SOMETIMES, only a little nudge is needed to see resourcefulness and creativity in children shine.
With a dustpan handle as his walking stick, a Year Six pupil of SK Bandar Sri Damansara 3, Kuala Lumpur, fitted perfectly into his role in a short skit as a blind man trying to cross the road. Meanwhile, his partner demonstrated a courtesy when one encounters such a situation. The scenario was required during an English class activity supplemented by Step Up, an education pullout by The Star.
Hands shot up when English teacher Gomathi Gopalakrishnan asked class year Six Mutiara: “Okay, who wants to be the old lady for the next role play?”
Many of the pupils were vying to have a shot at the activity. Gomathi said that she introduced Step Up last year.
“When I say that I am using Step Up, there is a positive reaction from them. They find it fun because it is colourful and a fun way to learn English.
“I think that having a love for English is very important. This way, they are continuously motivated to learn for themselves. Then when they go for higher education, they will have basic English skills and be confident when learning,” she said.
Step Up is a colourful 24-page workbook-cum-activity pullout designed to help pupils in Years Four, Five and Six prepare for the UPSR examination.
The teacher said the number of As for writing and comprehension increased from the previous year.
“At the moment, Step Up is compulsory for all Year Six pupils. We want to include all Year Five pupils as well. It helps pupils master reading and writing. It adds greatly to their vocabulary and they, basically, become more knowledgeable.”
Language is usually not the only element taught during English lessons. This particular issue of the pullout focused on the themes: Time is Precious, Good Manners and Making Decisions, which are found in the national syllabus for Years Four, Five and Six, respectively.
Year Six pupil Muhammad Iskandar Affendy said that he learnt about manners and that time should not be wasted from this issue of Step Up.
“Step Up is fun to do, and the mini dictionary feature helps with my spelling. I like reading the short stories. I sometimes read the newspaper that comes with Step Up,” he said.
Understanding the importance of English, he said that knowing the language enables him to communicate with a lot of people. “A lot of information on the Internet is also in English.”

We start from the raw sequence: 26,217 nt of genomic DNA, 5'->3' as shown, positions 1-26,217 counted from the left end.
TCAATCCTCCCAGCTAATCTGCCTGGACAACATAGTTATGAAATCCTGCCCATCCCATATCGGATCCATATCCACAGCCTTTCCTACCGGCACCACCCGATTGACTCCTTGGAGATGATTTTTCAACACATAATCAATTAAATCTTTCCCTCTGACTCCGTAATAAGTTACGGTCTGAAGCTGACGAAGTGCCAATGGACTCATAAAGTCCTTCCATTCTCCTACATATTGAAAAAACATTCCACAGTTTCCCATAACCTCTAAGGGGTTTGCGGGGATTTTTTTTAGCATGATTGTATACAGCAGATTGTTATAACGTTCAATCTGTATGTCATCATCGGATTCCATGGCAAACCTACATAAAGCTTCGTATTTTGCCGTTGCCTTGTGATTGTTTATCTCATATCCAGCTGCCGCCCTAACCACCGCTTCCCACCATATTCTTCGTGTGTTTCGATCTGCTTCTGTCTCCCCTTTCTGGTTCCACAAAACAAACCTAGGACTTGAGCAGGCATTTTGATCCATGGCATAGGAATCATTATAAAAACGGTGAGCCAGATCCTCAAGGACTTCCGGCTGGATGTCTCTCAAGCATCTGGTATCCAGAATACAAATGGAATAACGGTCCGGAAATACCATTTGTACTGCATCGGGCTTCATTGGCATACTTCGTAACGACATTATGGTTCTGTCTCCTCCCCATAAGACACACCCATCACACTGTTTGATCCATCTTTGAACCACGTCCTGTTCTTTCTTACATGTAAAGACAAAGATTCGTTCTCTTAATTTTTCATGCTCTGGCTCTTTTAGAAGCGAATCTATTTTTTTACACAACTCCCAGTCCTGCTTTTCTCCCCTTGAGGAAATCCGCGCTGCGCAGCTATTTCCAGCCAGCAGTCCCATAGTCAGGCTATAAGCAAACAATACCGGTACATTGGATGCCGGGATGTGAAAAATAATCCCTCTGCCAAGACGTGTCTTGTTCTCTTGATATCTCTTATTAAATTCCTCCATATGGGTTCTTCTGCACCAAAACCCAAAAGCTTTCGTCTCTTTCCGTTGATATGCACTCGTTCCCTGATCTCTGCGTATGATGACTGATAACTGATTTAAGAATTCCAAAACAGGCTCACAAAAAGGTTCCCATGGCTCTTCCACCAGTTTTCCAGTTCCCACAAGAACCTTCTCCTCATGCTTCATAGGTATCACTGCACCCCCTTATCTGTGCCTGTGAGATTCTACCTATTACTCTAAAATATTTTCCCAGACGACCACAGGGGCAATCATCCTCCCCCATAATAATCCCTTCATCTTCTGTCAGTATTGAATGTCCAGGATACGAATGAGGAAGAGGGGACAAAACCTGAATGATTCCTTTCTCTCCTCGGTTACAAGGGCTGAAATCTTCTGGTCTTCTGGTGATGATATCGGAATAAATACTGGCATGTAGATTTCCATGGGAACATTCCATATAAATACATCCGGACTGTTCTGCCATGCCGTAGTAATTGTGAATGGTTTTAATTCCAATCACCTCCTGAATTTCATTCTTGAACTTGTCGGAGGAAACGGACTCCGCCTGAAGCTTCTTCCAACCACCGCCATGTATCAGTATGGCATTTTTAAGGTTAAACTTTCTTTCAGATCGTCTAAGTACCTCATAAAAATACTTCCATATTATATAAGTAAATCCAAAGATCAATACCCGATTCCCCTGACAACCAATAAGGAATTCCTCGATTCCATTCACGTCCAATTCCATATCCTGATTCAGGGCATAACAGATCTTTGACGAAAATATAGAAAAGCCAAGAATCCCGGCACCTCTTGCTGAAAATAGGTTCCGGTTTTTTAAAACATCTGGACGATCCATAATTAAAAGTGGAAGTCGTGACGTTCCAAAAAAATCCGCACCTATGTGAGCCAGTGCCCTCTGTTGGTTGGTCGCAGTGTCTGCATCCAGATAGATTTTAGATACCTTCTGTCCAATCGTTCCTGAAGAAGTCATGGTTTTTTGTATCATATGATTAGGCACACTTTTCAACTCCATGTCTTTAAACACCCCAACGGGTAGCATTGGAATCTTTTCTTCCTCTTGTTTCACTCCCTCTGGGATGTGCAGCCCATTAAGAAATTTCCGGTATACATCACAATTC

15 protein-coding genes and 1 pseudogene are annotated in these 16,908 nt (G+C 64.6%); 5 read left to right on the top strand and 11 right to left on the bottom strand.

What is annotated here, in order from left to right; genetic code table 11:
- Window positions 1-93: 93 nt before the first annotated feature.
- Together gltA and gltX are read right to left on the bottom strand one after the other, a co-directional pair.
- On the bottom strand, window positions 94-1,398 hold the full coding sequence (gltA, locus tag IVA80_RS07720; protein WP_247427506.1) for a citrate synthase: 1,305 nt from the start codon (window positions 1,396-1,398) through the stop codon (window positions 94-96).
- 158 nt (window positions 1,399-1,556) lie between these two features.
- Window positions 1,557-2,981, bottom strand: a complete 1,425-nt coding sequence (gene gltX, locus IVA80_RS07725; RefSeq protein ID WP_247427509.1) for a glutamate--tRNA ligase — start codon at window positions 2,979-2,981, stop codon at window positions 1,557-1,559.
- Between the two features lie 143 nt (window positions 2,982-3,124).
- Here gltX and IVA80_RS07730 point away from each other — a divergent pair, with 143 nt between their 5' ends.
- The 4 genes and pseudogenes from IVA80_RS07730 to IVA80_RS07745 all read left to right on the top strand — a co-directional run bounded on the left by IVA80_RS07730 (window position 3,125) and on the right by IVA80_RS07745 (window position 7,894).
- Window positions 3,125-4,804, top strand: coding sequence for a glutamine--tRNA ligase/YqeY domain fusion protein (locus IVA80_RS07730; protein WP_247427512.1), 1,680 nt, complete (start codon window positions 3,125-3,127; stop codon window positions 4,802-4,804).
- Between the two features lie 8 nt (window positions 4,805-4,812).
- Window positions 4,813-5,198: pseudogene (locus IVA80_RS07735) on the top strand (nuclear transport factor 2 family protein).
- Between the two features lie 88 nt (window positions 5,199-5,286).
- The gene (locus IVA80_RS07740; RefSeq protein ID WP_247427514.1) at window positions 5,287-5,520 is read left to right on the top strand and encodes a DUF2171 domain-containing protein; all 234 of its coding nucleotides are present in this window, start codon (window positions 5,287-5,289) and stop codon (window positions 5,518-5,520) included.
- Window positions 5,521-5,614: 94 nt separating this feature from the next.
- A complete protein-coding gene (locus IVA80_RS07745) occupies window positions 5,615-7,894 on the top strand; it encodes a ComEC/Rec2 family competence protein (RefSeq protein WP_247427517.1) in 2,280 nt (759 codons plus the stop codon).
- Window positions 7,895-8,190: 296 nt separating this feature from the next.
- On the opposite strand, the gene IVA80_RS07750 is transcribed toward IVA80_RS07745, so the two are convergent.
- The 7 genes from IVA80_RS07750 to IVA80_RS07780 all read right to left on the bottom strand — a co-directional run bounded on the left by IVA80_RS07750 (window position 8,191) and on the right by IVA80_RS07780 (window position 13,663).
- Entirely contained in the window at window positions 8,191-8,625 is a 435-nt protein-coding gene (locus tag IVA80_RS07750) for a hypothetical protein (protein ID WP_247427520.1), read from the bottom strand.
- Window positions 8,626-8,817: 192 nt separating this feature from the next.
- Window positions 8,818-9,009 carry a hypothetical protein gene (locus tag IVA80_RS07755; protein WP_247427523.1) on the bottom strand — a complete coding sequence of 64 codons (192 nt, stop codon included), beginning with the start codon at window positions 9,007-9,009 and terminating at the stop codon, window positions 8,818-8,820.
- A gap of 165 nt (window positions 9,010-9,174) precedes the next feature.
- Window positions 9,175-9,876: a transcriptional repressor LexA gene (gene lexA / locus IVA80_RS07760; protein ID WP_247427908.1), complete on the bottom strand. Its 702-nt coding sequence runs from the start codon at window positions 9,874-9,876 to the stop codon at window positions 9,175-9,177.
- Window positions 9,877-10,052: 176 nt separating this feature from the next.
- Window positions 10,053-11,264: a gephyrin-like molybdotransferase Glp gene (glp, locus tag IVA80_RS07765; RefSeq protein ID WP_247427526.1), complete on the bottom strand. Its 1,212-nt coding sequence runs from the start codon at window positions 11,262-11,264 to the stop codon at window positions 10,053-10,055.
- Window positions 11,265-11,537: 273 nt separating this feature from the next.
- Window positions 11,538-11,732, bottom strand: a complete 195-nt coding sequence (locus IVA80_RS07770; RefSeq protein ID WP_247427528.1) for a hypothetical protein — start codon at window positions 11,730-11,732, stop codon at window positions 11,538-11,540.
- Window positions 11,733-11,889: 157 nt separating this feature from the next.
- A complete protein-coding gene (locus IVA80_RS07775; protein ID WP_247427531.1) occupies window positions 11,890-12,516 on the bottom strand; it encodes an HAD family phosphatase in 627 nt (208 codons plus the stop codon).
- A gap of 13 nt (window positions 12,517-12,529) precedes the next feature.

Year Six pupil Vishant Permal said: “Step Up is fun and interesting. We learn how to express our feelings to people.”
“Meanings to difficult words are given in the mini dictionary and this helps me learn new words. Even when I play online games, the instructions are in English,” he said.
Classmate Nasreen Mohd Naveed enjoys Step Up as it includes fun riddles and puzzles.
“I love reading. With English, I can read many books,” she said.
“I will need English in tertiary education. Being able to communicate in English also helps me feel more confident.”
Gomathi said that having the newspaper cultivates a reading habit because they are provided with materials to read. “So it is very good that the newspaper comes with Step Up.”
“Children these days seem to lack general knowledge. So when they read the newspaper, they know what is happening in and out of the country.
The price is reasonable - plus there is a free gift.”
School headmistress Rozaini Md Zain felt that the content in Step Up helps pupils be more creative. “We want to expand the pupils’ minds beyond what is available in the textbook, and Step Up helps pupils become better at writing.”
“The children like it very
much. Since it comes with the newspaper, it indirectly encourages reading and adds to their knowledge.
“Teachers, too, like using it. Step Up makes the teacher’s work easier, for sure. They don’t have to source for materials - it’s all there. The teachers can also adapt the activities to suit their classes.
“I would recommend this pullout to other teachers.”
Step Up features Bahasa Malaysia and Chinese translation of difficult English words. The version with the Bahasa Malaysia translation is published on alternate Tuesdays while the version with Chinese translation comes out on alternate Thursdays.
The syllabus-based pullout is endorsed by the Education Ministry.
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